Argentine Revolution of 1893
|Revolution of 1893|
|Government of Argentina||Radical Civic Union|
|Commanders and leaders|
Julio Argentino Roca
Aristóbulo del Valle
The Argentine Revolution of 1893, or the Radical Revolution of 1893, was a failed insurrection by members of the Radical Civic Union (UCR) against the government of Argentina, then controlled by the National Autonomist Party (PAN). It continued the goals of the Revolution of the Park of 1890, whose themes were further echoed in the Revolution of 1905.
In 1890, Bartolomé Mitre and Leandro N. Alem formed the Civic Union, which orchestrated the Revolution of the Park and forced the resignation of president Miguel Ángel Juárez Celman of the PAN in favor of his vice president, Carlos Pellegrini. Mitre himself stood for president for the 1892 elections, but sought accommodation with the PAN, leading Alem to break off and found the UCR in 1891. On April 2, 1892, barely a week before the election, Pellegrini declared a state of siege and arrested Alem and other opposition leaders, resulting in the overwhelming election of PAN candidate Luis Sáenz Peña.
In the aftermath, the UCR split into factions led by Alem (los líricos, "the Lyricists") and by his nephew and protégé, Hipólito Yrigoyen (los rojos, "the Reds"). Yrigoyen and his political brother Aristóbulo del Valle believed the UCR should take power through provincial rebellions, as opposed to a coup d'état of the national government.
First phase: July–August
In 1893, with his government weak, Sáenz Peña invited del Valle to serve as Minister of War, with additional functions giving him almost the power of a prime minister. This presented an unbeatable opportunity for the UCR. The first armed insurrection began on July 28 in San Luis Province, directed by Teófilo Saa. The revolutionaries quickly took control, forcing the governor to resign and installing Saa as interim governor.
A second insurrection broke out in Santa Fe on July 30. After several days of bloody fighting, the revolutionaries, led by Lisandro de la Torre and others, defeated the provincial government, headed by Juan Manuel Cafferata—one of the few PAN members who had assumed power legitimately. On August 4, they installed radical Mariano Candioti as governor.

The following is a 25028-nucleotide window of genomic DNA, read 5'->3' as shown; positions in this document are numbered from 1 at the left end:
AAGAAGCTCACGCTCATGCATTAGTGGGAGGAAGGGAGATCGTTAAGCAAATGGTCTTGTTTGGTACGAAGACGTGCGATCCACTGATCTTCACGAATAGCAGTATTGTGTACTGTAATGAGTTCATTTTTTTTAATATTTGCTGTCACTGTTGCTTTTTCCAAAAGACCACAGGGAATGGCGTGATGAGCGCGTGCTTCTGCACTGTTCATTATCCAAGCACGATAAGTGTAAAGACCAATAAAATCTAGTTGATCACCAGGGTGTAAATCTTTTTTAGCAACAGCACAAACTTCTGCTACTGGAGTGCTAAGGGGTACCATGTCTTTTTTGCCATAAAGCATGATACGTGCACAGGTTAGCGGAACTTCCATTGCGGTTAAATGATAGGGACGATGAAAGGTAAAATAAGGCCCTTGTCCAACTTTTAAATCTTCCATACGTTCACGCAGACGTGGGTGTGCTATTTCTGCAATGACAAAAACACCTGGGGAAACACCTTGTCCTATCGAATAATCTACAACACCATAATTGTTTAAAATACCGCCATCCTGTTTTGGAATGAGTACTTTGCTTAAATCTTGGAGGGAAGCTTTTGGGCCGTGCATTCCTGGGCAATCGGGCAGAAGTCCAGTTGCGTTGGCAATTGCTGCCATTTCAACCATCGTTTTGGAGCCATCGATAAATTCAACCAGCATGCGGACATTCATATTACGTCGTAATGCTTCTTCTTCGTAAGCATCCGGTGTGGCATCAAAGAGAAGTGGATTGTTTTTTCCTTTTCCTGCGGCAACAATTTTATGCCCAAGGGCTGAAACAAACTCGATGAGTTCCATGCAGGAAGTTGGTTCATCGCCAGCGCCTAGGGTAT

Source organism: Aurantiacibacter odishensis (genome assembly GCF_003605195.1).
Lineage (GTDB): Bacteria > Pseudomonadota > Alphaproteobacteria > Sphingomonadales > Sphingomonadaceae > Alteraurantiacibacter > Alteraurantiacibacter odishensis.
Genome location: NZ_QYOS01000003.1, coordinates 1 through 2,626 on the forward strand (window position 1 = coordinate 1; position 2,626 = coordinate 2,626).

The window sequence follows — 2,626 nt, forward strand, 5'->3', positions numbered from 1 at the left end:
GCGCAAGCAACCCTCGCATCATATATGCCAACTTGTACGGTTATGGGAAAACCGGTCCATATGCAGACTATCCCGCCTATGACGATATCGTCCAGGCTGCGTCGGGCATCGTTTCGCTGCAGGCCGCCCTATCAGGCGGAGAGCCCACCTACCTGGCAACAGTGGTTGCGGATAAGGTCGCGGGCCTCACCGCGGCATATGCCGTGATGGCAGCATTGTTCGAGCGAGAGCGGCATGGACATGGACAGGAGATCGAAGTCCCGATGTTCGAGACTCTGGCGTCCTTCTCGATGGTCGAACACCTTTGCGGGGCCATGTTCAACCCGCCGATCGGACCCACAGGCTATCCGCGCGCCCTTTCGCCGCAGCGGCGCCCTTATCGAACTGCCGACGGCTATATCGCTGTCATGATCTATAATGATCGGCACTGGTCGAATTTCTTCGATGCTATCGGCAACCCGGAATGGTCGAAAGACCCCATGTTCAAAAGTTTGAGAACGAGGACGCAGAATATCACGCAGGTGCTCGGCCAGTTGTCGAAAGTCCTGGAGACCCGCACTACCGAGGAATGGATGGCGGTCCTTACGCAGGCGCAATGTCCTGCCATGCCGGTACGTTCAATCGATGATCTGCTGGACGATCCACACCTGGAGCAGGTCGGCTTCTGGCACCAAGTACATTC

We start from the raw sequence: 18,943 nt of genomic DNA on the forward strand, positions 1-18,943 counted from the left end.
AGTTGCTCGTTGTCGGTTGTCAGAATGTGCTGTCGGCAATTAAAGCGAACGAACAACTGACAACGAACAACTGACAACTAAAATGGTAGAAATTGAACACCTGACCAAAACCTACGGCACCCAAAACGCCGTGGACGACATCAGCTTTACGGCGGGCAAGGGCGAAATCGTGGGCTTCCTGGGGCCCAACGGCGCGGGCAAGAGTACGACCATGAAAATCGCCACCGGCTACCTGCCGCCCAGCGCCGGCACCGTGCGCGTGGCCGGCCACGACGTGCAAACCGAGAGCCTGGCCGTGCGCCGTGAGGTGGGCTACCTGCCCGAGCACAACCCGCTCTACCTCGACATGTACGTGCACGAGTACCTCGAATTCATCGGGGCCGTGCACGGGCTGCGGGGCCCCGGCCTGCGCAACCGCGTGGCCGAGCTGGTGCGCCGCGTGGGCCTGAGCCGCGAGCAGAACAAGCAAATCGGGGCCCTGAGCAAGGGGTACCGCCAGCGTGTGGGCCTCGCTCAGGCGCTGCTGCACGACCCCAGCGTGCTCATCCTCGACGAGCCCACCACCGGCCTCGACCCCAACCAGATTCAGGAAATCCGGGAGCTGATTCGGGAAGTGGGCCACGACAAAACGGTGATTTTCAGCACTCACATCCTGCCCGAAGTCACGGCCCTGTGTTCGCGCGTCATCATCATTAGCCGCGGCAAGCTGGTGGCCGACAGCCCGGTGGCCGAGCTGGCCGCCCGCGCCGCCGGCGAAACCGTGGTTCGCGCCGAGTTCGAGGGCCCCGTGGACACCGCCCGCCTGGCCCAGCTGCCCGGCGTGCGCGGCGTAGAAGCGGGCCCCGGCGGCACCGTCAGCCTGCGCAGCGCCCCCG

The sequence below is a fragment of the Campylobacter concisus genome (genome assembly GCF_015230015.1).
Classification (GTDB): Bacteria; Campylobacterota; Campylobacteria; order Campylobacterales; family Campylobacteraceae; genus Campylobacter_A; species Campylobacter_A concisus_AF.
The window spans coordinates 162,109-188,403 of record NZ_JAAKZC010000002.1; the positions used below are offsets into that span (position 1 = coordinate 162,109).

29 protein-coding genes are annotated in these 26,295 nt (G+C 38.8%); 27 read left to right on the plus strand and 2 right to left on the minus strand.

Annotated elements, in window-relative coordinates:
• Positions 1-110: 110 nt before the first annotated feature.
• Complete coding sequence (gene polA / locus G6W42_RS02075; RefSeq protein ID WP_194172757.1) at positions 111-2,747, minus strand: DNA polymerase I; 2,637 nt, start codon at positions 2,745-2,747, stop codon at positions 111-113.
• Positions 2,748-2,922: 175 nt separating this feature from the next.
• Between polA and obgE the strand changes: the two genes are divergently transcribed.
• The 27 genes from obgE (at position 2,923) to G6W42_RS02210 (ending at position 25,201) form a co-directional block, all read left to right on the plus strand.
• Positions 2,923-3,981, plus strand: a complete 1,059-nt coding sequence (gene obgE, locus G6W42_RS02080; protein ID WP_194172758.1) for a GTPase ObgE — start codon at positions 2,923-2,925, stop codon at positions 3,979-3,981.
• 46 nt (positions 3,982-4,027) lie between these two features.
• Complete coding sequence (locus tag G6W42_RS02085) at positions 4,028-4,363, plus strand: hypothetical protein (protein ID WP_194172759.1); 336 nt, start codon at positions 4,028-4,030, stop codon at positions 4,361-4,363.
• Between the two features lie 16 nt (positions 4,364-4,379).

The rebellion in Buenos Aires Province, led by Yrigoyen himself, was the largest and best-organized. It began simultaneously in 82 cities, at dawn on July 30. The radical army ended up with 8,000 well-armed men, under the direct command of Marcelo T. de Alvear at first and Martin Yrigoyen later. Their headquarters was in Temperley, in the vicinity of the city of Buenos Aires. The revolution triumphed everywhere in the province. On August 8 they took the capital and installed as interim governor Juan Carlos Belgrano.
Soon after, however, they made several strategic errors. First, del Valle (supported by Yrigoyen) refused to depose Sáenz Peña in a coup, as demanded by Alem and most of the other radical leaders. He proposed instead a plan for free elections which was approved by the Senate but defeated in the Chamber of Deputies. Second, Yrigoyen freed Pelligrini, who had been arrested in Haedo by the revolutionaries. Once released, Pellegrini returned to the capital and rallied PAN supporters.